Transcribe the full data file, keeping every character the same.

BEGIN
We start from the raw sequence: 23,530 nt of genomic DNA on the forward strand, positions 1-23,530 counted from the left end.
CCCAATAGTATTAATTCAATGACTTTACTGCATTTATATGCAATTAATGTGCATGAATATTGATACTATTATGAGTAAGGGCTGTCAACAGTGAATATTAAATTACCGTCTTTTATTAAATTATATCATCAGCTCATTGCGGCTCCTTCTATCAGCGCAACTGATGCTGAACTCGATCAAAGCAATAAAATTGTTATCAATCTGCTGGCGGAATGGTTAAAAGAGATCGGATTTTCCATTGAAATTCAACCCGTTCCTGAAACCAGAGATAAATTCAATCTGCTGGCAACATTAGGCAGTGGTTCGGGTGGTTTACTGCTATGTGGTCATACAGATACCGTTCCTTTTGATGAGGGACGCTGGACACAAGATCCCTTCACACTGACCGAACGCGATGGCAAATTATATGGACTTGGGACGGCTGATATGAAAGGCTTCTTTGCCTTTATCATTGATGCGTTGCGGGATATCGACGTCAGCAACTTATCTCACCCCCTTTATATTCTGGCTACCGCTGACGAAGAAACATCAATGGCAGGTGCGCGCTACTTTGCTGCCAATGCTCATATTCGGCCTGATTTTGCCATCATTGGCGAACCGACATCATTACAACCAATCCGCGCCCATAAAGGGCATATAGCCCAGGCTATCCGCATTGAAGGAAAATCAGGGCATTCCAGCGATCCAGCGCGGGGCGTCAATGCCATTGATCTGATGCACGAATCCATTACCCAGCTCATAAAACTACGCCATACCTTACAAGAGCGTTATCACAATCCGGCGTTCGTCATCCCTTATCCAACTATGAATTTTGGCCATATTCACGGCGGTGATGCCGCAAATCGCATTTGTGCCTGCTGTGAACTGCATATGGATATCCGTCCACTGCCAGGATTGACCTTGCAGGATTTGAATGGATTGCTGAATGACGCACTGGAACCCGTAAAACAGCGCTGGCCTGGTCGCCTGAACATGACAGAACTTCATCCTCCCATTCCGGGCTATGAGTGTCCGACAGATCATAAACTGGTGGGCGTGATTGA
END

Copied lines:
We start from the raw sequence: 23,530 nt of genomic DNA on the forward strand, positions 1-23,530 counted from the left end.
CCCAATAGTATTAATTCAATGACTTTACTGCATTTATATGCAATTAATGTGCATGAATATTGATACTATTATGAGTAAGGGCTGTCAACAGTGAATATTAAATTACCGTCTTTTATTAAATTATATCATCAGCTCATTGCGGCTCCTTCTATCAGCGCAACTGATGCTGAACTCGATCAAAGCAATAAAATTGTTATCAATCTGCTGGCGGAATGGTTAAAAGAGATCGGATTTTCCATTGAAATTCAACCCGTTCCTGAAACCAGAGATAAATTCAATCTGCTGGCAACATTAGGCAGTGGTTCGGGTGGTTTACTGCTATGTGGTCATACAGATACCGTTCCTTTTGATGAGGGACGCTGGACACAAGATCCCTTCACACTGACCGAACGCGATGGCAAATTATATGGACTTGGGACGGCTGATATGAAAGGCTTCTTTGCCTTTATCATTGATGCGTTGCGGGATATCGACGTCAGCAACTTATCTCACCCCCTTTATATTCTGGCTACCGCTGACGAAGAAACATCAATGGCAGGTGCGCGCTACTTTGCTGCCAATGCTCATATTCGGCCTGATTTTGCCATCATTGGCGAACCGACATCATTACAACCAATCCGCGCCCATAAAGGGCATATAGCCCAGGCTATCCGCATTGAAGGAAAATCAGGGCATTCCAGCGATCCAGCGCGGGGCGTCAATGCCATTGATCTGATGCACGAATCCATTACCCAGCTCATAAAACTACGCCATACCTTACAAGAGCGTTATCACAATCCGGCGTTCGTCATCCCTTATCCAACTATGAATTTTGGCCATATTCACGGCGGTGATGCCGCAAATCGCATTTGTGCCTGCTGTGAACTGCATATGGATATCCGTCCACTGCCAGGATTGACCTTGCAGGATTTGAATGGATTGCTGAATGACGCACTGGAACCCGTAAAACAGCGCTGGCCTGGTCGCCTGAACATGACAGAACTTCATCCTCCCATTCCGGGCTATGAGTGTCCGACAGATCATAAACTGGTGGGCGTGATTGA